Levels of plastic contamination has been found in samples of popular seafood such as prawns, oysters and crabs, with the highest content found in sardines, according to University of Queensland research.
Lead author PhD candidate Francisca Ribeiro from UQ’s Queensland Alliance for Environmental Health Sciences said the study was an important step to understanding the potential harm microplastics in seafood could have on human health.
“We found polyvinyl chloride - a widely used synthetic plastic polymer - in all samples we tested, but the most common plastic in use today - polyethylene - was the highest concentrate we found,” Ms Ribeiro said.
“From the edible marine species tested, sardines had the highest plastic content, which was a surprising result.
“Another interesting aspect was the diversity of microplastic types found among species, with polyethylene predominant in fish and polyvinyl chloride, the only plastic detected in oysters.”
Microplastics are very small pieces of plastic that pollute the marine environment and are eaten by organisms of all types, from small larvae and planktonic organisms to large marine mammals.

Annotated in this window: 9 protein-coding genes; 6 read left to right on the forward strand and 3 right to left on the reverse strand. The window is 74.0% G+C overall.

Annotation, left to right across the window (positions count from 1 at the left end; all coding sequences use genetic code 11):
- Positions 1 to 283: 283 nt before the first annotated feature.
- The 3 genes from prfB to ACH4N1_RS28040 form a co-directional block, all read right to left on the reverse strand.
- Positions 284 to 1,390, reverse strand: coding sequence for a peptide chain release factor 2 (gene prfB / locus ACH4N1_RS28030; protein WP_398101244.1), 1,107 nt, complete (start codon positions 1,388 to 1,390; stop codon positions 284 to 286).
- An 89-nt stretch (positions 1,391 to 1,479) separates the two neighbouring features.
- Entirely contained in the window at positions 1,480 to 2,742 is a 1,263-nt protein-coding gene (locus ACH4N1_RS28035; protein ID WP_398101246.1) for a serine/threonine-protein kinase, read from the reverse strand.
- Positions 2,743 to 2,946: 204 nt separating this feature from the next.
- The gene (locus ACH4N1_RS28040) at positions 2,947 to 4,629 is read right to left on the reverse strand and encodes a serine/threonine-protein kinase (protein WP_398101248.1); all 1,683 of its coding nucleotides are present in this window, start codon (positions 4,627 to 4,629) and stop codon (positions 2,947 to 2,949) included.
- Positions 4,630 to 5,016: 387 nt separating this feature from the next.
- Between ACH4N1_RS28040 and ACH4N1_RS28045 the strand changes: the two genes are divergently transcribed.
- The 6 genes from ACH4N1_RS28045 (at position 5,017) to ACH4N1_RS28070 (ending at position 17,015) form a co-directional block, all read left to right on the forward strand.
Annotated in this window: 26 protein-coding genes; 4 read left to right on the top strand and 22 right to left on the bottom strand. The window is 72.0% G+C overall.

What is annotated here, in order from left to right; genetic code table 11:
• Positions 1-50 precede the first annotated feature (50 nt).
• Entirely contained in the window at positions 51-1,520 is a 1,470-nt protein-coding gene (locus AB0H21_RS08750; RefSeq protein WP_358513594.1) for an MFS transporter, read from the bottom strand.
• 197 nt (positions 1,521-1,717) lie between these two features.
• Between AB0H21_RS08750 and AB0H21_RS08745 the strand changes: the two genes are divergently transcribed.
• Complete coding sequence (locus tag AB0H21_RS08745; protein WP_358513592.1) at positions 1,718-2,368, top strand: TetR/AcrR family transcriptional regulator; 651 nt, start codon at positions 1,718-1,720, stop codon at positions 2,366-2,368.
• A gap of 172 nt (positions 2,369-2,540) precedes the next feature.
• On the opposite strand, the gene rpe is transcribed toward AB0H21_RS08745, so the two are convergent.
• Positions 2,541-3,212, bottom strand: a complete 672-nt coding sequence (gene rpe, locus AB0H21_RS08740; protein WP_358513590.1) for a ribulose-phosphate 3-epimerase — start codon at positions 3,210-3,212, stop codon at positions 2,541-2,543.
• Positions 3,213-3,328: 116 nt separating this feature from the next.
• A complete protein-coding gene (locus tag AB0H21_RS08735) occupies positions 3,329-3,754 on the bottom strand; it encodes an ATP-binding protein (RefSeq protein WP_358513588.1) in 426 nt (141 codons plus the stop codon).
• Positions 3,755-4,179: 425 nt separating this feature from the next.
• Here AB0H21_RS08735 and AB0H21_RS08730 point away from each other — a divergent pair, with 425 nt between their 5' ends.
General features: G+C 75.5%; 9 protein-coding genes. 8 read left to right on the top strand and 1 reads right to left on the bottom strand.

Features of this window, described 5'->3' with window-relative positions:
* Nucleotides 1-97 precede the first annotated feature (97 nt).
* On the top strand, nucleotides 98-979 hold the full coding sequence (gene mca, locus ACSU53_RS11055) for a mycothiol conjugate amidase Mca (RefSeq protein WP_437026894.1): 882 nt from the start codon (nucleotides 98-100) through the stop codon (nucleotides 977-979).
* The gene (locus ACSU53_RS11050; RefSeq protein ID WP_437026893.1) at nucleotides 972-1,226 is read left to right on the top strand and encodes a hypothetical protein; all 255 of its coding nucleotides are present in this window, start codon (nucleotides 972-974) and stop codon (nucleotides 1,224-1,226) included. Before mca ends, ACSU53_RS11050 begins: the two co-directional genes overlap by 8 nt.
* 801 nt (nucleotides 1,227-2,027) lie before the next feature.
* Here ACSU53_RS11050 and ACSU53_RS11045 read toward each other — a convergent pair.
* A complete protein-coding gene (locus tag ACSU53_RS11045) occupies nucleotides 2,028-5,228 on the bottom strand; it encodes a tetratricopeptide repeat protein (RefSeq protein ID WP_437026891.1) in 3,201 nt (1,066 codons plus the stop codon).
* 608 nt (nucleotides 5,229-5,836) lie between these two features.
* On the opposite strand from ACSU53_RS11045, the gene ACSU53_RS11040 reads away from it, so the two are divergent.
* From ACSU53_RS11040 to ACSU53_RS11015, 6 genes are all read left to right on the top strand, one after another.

Studies to date show that microplastics not only enter our diet from seafood, but also from bottled water, sea salt, beer and honey, as well the dust that settles on our meals.
The UQ research team found the total plastic concentration detected in each species was 0.04mgs in squid, 0.07mgs in prawns, 0.1mg in oysters, 0.3mgs in crabs and 2.9mgs in sardines.
The method developed and used by the UQ research team is a major step forward for plastic quantification techniques in seafood, as it allows results to be reported in a mass unit which hasn’t been done before.
“We can now define what microplastic levels can be considered harmful to human health,” Ms Ribeiro said.
The next phase of the research project is to identify the sources of the plastic contamination found in the seafood tested.
The study has been published in Environmental Science & Technology .
Francisca Ribeiro is currently completing a PhD in the field of environmental toxicology, with a shared scholarship between UQ and the University of Exeter.
Image above: UQ study authors Francisca Ribeiro and Elvis Okoffo analysing microplastics in seafood samples